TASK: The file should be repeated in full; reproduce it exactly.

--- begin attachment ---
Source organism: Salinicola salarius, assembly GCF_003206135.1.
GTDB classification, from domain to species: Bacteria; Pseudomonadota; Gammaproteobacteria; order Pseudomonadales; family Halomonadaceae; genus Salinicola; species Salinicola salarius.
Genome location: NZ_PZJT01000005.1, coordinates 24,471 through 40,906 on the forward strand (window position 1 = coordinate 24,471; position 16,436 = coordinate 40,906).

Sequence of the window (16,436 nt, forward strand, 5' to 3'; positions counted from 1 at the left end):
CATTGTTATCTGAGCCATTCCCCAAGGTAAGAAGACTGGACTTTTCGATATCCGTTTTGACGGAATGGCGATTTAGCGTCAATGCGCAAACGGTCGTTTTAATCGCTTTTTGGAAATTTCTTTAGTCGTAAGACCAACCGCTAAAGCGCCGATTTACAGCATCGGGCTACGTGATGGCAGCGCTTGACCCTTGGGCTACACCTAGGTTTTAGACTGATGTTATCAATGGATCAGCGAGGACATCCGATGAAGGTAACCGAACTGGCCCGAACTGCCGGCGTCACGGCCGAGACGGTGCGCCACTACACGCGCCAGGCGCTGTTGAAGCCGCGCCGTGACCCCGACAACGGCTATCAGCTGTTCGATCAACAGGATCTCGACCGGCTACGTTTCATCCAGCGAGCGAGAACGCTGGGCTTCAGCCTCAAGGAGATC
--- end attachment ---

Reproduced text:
Source organism: Salinicola salarius, assembly GCF_003206135.1.
GTDB classification, from domain to species: Bacteria; Pseudomonadota; Gammaproteobacteria; order Pseudomonadales; family Halomonadaceae; genus Salinicola; species Salinicola salarius.
Genome location: NZ_PZJT01000005.1, coordinates 24,471 through 40,906 on the forward strand (window position 1 = coordinate 24,471; position 16,436 = coordinate 40,906).

Sequence of the window (16,436 nt, forward strand, 5' to 3'; positions counted from 1 at the left end):
CATTGTTATCTGAGCCATTCCCCAAGGTAAGAAGACTGGACTTTTCGATATCCGTTTTGACGGAATGGCGATTTAGCGTCAATGCGCAAACGGTCGTTTTAATCGCTTTTTGGAAATTTCTTTAGTCGTAAGACCAACCGCTAAAGCGCCGATTTACAGCATCGGGCTACGTGATGGCAGCGCTTGACCCTTGGGCTACACCTAGGTTTTAGACTGATGTTATCAATGGATCAGCGAGGACATCCGATGAAGGTAACCGAACTGGCCCGAACTGCCGGCGTCACGGCCGAGACGGTGCGCCACTACACGCGCCAGGCGCTGTTGAAGCCGCGCCGTGACCCCGACAACGGCTATCAGCTGTTCGATCAACAGGATCTCGACCGGCTACGTTTCATCCAGCGAGCGAGAACGCTGGGCTTCAGCCTCAAGGAGATC